How Soap is Made?

Soap is the formulation containing sodium and potassium salts of fatty acids recovered from plant and animal fat. The modern process is called saponification. It is a chemical reaction where fatty acids present in the lipid, oil, and fat collected from plant and animal sources are reduced to smaller units.

These units of long-chained fatty acids then react with an alkali (sodium or potassium hydroxide) to form salts and alcohol as products. The long-chain carboxylic ends of the soap molecules are hydrophobic in nature and the metal ionic ends are hydrophilic in nature.

The salts are then added to a formulation containing other ingredients for fragrance, colour, texture, etc. Once the formulation solidifies, it is cut into small pieces to form soaps. These pieces are then packed into lucrative packages to sell.

Uses of Soap

  • Soaps are used to clean dirt from clothes, skin, utensils, and other surfaces.

  • Medicated soaps are used for disinfection. It can be used for cleaning and disinfecting hands. It is also used for skin diseases and treating sores.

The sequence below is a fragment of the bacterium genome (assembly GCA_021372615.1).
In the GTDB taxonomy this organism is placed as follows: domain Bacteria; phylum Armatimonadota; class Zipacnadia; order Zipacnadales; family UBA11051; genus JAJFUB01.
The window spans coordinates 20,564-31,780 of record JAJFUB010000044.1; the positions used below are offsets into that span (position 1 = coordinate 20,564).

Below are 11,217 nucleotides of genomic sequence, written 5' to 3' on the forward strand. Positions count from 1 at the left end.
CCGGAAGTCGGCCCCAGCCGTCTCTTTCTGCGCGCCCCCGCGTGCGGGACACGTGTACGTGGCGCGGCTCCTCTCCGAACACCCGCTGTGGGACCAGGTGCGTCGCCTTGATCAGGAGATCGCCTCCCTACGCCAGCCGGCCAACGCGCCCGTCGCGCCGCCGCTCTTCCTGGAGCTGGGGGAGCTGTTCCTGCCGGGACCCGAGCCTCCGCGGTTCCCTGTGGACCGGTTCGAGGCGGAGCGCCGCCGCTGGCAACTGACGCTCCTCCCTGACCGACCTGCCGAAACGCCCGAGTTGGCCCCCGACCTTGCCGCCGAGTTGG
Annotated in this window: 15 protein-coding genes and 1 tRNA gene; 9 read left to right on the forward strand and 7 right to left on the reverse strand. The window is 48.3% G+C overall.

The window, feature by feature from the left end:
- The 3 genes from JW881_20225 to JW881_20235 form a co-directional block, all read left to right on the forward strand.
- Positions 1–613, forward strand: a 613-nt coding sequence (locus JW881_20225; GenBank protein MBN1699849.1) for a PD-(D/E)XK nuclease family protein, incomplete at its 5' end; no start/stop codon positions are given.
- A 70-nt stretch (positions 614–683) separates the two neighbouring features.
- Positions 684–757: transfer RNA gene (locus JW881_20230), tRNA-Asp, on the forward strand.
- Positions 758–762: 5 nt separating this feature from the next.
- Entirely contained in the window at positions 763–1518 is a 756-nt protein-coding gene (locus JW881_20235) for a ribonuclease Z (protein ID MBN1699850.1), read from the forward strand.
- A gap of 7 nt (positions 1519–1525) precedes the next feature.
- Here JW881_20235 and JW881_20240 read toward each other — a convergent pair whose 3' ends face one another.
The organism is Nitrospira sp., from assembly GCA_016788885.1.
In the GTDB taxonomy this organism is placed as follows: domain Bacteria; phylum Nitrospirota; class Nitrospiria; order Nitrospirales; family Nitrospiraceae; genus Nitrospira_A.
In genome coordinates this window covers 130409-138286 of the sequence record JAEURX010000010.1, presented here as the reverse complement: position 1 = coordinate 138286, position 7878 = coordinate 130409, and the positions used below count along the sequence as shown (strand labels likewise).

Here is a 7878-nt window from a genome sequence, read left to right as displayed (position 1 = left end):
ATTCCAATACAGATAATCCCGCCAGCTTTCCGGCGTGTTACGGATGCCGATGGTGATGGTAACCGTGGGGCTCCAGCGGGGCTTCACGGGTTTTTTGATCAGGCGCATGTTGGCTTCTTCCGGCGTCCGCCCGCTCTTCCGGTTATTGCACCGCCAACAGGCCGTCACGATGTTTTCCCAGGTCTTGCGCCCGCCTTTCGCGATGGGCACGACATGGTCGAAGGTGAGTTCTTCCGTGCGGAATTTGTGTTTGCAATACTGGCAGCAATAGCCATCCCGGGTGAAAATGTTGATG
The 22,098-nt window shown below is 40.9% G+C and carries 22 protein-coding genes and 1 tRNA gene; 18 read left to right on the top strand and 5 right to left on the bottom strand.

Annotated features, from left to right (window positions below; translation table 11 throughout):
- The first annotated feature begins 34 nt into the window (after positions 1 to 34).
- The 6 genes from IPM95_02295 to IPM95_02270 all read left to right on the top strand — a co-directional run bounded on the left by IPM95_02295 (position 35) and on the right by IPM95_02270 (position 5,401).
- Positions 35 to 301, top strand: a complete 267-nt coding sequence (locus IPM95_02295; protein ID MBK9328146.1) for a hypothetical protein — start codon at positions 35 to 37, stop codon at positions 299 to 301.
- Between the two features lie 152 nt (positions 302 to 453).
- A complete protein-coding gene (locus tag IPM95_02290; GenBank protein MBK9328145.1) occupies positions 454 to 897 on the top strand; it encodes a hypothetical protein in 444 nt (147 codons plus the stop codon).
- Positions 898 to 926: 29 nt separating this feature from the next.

• Proper use of soaps can lead to less occurrence of diseases caused by contamination such as dysentery, diarrhoea, etc.

  • Soaps can be used for lubrication purposes.

  • It can also be used for killing pests.

  • Soaps can also be used for keeping drawers, closets, wardrobes, and cabinets fresh.


Soaps are thus a brilliant invention that enables us to clean things faster. The formulation of soaps helps us to remove oily and greasy dirt easily. Soaps are the ideal medium for disinfection, sanitation, and cleansing.

You will be surprised to know that nearly 2.3 billion people still don’t have access to proper sanitation. This is where soaps can be the perfect medium. It is a cost-efficient and user-friendly solution to our basic needs of sanitation and disinfection.